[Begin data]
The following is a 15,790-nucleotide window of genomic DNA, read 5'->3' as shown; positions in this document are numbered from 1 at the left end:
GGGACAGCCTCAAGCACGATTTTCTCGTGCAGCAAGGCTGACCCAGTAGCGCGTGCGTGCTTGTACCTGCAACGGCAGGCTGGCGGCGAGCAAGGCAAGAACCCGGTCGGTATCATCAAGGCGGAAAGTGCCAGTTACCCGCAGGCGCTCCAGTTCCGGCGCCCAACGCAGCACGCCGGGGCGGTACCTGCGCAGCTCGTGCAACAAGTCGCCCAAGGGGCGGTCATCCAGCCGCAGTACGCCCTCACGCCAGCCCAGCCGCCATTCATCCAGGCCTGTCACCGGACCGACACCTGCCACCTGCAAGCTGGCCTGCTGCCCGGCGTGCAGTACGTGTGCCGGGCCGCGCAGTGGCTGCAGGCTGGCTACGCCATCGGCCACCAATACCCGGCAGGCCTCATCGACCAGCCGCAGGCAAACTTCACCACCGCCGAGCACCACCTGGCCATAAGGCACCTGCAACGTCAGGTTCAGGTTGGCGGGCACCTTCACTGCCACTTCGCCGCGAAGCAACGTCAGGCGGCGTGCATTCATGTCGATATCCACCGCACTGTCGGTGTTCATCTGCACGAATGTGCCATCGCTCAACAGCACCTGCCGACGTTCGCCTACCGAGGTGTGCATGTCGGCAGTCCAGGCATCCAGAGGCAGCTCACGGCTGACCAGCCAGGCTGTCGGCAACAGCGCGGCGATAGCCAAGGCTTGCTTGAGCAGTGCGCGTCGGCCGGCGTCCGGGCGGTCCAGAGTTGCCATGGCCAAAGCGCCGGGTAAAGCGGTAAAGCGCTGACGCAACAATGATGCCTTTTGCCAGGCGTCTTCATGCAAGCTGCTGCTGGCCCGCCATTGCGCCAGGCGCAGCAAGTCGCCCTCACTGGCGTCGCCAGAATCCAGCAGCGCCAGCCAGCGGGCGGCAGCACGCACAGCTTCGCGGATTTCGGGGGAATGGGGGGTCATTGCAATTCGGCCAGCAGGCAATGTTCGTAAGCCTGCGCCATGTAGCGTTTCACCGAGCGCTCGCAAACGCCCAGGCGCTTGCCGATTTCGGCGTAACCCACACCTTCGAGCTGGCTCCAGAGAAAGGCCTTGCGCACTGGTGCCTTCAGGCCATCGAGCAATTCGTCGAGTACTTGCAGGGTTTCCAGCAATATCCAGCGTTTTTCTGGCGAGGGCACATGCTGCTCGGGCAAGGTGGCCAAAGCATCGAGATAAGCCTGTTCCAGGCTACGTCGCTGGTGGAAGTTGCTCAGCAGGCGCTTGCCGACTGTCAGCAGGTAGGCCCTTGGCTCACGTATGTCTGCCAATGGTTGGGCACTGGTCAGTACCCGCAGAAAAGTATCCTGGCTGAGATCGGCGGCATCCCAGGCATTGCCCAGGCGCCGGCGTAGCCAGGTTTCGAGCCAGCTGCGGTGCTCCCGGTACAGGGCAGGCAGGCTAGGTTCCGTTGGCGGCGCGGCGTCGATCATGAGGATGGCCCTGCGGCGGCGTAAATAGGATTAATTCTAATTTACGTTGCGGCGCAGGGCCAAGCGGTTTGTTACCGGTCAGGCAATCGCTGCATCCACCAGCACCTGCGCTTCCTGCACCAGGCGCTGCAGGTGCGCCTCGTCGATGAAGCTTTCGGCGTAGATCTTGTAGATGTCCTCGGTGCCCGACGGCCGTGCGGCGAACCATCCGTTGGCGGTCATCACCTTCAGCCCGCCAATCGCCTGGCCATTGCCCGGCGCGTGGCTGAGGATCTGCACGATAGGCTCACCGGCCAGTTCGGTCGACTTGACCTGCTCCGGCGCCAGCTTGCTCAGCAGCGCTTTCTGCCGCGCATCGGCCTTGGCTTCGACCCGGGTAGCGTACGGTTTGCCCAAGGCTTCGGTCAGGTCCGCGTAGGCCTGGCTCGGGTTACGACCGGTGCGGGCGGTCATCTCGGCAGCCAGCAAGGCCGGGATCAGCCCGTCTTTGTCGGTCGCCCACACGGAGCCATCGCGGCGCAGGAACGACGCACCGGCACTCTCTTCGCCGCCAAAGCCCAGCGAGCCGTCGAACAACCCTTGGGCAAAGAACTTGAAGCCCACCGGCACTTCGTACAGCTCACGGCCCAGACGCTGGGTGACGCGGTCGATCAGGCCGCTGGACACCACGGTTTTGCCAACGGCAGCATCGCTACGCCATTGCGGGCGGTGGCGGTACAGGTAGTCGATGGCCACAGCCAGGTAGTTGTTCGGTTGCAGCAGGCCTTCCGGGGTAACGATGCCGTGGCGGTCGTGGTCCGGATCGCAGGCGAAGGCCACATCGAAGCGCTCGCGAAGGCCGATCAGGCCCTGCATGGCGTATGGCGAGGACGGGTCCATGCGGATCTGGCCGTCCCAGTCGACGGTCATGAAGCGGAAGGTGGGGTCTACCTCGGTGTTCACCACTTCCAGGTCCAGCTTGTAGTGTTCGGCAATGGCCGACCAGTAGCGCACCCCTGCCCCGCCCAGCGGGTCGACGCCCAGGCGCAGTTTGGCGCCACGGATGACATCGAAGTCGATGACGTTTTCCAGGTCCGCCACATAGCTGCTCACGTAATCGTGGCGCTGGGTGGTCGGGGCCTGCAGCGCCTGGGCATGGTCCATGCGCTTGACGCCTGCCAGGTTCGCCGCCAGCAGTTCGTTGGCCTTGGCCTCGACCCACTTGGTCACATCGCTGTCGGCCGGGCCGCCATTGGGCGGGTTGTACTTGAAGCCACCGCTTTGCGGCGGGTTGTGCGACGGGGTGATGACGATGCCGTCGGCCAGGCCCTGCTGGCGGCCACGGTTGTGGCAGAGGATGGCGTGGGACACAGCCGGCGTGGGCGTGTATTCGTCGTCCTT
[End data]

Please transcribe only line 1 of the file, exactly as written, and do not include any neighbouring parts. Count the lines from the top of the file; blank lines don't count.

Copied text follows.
The following is a 15,790-nucleotide window of genomic DNA, read 5'->3' as shown; positions in this document are numbered from 1 at the left end: